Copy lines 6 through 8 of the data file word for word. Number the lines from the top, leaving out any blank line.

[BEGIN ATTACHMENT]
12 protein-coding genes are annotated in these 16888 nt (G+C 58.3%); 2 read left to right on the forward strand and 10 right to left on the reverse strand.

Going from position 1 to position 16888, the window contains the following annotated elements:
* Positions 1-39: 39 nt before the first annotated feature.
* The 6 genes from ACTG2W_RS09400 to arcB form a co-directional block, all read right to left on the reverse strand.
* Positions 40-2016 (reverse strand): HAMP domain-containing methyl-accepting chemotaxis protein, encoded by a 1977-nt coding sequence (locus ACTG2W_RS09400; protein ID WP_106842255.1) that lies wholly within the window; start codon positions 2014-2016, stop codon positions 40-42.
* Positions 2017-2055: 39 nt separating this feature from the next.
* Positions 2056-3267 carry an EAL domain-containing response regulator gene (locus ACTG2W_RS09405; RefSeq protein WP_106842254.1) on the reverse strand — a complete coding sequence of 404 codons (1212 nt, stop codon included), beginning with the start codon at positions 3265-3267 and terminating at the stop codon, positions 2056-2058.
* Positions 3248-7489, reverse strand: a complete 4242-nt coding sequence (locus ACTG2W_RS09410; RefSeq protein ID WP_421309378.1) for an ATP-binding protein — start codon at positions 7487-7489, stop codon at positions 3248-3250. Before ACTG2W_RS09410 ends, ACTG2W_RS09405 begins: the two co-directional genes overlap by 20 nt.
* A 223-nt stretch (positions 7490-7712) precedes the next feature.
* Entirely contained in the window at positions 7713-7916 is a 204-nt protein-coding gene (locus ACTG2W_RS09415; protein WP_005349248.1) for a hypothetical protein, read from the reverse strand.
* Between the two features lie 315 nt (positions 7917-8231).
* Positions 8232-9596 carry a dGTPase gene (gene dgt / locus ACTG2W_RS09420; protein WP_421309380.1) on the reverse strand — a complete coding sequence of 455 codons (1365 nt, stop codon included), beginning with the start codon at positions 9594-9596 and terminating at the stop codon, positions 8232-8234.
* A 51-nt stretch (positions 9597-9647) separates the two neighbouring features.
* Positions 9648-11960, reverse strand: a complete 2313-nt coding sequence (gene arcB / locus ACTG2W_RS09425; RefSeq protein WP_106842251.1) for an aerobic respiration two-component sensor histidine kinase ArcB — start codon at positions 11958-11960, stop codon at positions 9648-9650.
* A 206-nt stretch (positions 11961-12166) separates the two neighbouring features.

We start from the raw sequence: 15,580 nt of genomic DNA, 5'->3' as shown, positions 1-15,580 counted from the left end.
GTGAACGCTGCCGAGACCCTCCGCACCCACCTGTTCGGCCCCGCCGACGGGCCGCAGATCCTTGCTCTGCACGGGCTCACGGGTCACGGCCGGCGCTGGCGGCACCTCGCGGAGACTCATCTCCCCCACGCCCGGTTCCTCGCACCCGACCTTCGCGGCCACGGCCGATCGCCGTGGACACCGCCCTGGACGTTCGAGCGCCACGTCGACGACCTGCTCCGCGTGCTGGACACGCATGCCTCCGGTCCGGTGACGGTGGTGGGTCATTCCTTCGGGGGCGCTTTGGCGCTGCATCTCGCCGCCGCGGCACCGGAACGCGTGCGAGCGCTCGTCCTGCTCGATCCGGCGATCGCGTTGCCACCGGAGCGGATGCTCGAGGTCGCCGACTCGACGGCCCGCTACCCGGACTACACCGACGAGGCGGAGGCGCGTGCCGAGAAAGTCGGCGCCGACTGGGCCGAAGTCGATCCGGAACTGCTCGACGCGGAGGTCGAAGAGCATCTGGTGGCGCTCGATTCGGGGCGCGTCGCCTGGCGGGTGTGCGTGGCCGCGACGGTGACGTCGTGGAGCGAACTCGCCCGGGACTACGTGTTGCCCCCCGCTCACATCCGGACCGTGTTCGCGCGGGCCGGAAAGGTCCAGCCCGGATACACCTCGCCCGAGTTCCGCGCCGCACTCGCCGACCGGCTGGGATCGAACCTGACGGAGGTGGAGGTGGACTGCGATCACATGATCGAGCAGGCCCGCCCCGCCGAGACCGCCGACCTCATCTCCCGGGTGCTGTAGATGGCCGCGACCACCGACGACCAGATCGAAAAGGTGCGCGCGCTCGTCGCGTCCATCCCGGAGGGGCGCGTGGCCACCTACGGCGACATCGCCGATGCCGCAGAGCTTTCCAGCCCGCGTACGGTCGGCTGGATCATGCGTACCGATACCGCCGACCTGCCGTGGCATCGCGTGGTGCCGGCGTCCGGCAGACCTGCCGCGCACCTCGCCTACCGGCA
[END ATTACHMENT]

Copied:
* Positions 2017-2055: 39 nt separating this feature from the next.
* Positions 2056-3267 carry an EAL domain-containing response regulator gene (locus ACTG2W_RS09405; RefSeq protein WP_106842254.1) on the reverse strand — a complete coding sequence of 404 codons (1212 nt, stop codon included), beginning with the start codon at positions 3265-3267 and terminating at the stop codon, positions 2056-2058.
* Positions 3248-7489, reverse strand: a complete 4242-nt coding sequence (locus ACTG2W_RS09410; RefSeq protein ID WP_421309378.1) for an ATP-binding protein — start codon at positions 7487-7489, stop codon at positions 3248-3250. Before ACTG2W_RS09410 ends, ACTG2W_RS09405 begins: the two co-directional genes overlap by 20 nt.